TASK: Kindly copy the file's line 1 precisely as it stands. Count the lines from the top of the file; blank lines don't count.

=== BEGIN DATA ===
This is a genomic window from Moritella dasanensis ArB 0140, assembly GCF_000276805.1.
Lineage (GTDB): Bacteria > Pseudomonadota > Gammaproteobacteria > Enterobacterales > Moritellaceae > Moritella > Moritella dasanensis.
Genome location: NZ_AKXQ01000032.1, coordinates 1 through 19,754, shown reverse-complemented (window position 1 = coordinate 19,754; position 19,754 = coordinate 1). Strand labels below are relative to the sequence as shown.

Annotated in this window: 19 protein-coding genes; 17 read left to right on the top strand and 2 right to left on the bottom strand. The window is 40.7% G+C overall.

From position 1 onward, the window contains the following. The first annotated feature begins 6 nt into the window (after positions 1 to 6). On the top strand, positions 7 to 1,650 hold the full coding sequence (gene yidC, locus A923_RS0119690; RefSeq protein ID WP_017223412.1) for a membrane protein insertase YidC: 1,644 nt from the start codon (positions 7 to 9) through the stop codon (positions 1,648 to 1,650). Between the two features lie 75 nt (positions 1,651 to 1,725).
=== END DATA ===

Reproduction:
This is a genomic window from Moritella dasanensis ArB 0140, assembly GCF_000276805.1.